• Stuka87 - Wednesday, July 14, 2010 - link

    I had the same feeling. This article is missing a lot of details, which isn't the norm for this site. Reply
  • strikeback03 - Wednesday, July 14, 2010 - link

    What, a fanboi of a disappearing OS? I personally didn't feel all the internal microsoft bickering had to be included here (it is documented elsewhere) and instead this article was written from a perspective of "Is there anything positive to pull out of this?" And I thought it did that well instead of focusing on the specifics of the phones as not many will be buying them anyway. Reply
  • inspire - Friday, July 16, 2010 - link

    So an article about the phone and its features, pros, and cons, but sans-drama is fanboyish? Ars always finds a way to inject drama. All their self-righteous treaties on the ethics of video game reviews, and such.

    The article is titled 'a eulogy'. If you want the TMZ version - stick with Ars.
    Reply
  • s1ugh34d - Tuesday, July 13, 2010 - link

    WinMo really does take all those points, and put them in a more business approached user interface, while taking notes from classic IT user requirements.

    My TyTn II definitely does everything the KIN, iOS, WebOS, and android phones can, just it's been able to since before them...

    Now I can't say it has the flare, GUI or app style. The Microsoft app store is the worst software I ever thought to install. The graphics are something HTC has been holding back forever. Otherwise functionality speaking, I can do anything you can do, just it may take me a day to figure it out.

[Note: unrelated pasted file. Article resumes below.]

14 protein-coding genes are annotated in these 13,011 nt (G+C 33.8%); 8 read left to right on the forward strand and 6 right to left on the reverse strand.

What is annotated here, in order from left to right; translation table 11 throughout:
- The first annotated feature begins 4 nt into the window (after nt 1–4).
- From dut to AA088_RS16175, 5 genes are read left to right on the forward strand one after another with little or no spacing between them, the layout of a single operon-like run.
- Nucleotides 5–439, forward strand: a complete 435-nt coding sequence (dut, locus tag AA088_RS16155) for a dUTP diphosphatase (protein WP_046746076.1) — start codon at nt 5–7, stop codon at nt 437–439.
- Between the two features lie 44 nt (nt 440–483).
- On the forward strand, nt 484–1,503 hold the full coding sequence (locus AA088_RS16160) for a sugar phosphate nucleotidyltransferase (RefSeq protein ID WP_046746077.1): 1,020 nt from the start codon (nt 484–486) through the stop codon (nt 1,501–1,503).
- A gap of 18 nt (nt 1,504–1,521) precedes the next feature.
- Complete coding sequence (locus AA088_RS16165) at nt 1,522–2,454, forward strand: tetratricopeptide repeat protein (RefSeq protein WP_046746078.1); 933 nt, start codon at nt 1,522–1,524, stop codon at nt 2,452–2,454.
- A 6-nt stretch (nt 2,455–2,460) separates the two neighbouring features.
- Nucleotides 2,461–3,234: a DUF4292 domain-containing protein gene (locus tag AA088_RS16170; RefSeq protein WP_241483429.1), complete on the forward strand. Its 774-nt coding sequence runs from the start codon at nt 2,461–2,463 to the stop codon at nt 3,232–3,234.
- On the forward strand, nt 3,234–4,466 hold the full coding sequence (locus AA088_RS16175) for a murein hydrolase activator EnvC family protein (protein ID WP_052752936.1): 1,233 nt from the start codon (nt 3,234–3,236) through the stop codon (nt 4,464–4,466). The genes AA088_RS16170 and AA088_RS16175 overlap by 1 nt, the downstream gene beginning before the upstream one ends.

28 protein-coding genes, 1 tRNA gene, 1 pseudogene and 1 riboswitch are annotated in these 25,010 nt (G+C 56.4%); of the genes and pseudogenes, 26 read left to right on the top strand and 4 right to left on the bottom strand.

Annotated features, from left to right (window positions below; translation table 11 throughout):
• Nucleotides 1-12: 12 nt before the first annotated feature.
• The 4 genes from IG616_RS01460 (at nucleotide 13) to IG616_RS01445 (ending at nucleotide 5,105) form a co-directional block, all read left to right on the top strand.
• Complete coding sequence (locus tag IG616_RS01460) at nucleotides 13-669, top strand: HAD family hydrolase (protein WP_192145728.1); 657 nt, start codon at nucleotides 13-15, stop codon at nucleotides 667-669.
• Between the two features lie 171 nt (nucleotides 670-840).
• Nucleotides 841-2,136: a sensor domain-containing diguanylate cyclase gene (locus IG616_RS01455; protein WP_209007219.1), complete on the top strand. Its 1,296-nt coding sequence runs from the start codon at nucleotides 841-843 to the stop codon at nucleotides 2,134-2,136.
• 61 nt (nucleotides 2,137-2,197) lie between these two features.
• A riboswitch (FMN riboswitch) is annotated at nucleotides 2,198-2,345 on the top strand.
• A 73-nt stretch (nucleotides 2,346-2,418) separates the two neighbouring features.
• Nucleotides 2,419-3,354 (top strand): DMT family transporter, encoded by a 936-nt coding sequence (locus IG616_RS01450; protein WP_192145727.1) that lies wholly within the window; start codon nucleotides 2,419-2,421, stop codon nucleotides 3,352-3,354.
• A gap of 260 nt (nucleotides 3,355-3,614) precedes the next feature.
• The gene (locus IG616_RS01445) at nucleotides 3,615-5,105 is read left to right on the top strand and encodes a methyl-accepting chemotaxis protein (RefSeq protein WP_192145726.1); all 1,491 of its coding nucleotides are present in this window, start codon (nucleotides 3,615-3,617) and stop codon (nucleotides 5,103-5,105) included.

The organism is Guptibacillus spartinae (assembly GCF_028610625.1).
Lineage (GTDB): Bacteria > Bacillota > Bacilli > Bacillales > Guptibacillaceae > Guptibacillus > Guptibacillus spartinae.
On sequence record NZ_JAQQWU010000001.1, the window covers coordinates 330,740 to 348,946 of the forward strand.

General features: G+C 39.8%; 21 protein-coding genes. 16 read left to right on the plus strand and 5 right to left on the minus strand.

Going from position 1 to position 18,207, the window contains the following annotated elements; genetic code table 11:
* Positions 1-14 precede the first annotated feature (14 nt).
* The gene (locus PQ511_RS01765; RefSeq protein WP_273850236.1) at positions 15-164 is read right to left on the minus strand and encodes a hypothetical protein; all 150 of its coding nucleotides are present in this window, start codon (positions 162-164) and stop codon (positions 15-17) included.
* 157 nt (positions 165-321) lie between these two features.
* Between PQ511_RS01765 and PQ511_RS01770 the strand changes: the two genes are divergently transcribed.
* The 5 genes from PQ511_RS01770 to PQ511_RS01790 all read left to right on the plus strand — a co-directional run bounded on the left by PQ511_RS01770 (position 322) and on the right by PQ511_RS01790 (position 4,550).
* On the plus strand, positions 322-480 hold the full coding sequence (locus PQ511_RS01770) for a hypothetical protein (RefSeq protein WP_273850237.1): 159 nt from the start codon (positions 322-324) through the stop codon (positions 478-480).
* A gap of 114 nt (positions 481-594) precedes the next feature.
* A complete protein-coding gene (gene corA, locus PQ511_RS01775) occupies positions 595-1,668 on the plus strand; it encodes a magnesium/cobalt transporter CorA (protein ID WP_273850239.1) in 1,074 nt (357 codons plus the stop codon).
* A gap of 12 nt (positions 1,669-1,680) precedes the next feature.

What it comes down to is what YOU do. I read about 75 RSS feeds daily(long commute.) I also listen to Pandora the whole time. Meanwhile between my feed reader, the browser or browsers I may be running, Pandora, and typically word/excel/foxit, I still make it 5-8 hours constant usage(which translates into a day adding in time I actually have to do stuff IRL) oh and Wifi is on for at least three of those hours.

    I upload pictures directly after taking them via email, which is one click from the after-shot menu. Facebook conveniently is on my homescreen(I don't use the other sites so much) as well as my favorite feature, contacts stay as is, until I open them click, the Facebook link, and from the UI I can pick any info I want synced.

    Wifi syncing on Activesuck, works(only because there isn't any good open source alternative.) and Google sync keeps my online calendar up to date with stuff I have to do, as well as backs up my contacts. Since I don't text(yea smartphone user so long I've replaced SMS with POP...)backing up messages is my gmail. Plus my backup for microSD is Wifi at home(yea networking try that iOS and android playaz) When I connect to my network, bam my SD is ghosted(as real files) and sync occurs with my file server.

    I like the KIN's web app. I really hope that transfers into the WP7 features. Danger definitely had something going for them, hope M$ uses a few hint from there world. The Dell mini 5 is on my next list, but the HD2 is my very next.
    Reply
  • Darth_Bob - Wednesday, July 14, 2010 - link

    I would have to agree to a certain point. I have a LG Incite, Winmo 6.1. I havent seen enough from Android or iOS to switch yet. Ive been multi-tasking for well over a year, can go 2 days without charging with moderate use. I can VPN to my home network via Hamachi, use remote desktop to connect to any computer on the network.
    Have had SPB Mobile Shell since 3.0.1, recently updated to 3.5.5 - great features, totally customizable UI.
    WinMo was really great for the IT/professional aspect, but not so great for the average consumer aspect - which is where the money is.
    Although I have AT&T, that HD2 is next on my list as well, as soon as my contract is up (shortly).
    As for the KIN, they were aiming for a demographic already covered. Im surprised someone OK'd the release.
    Reply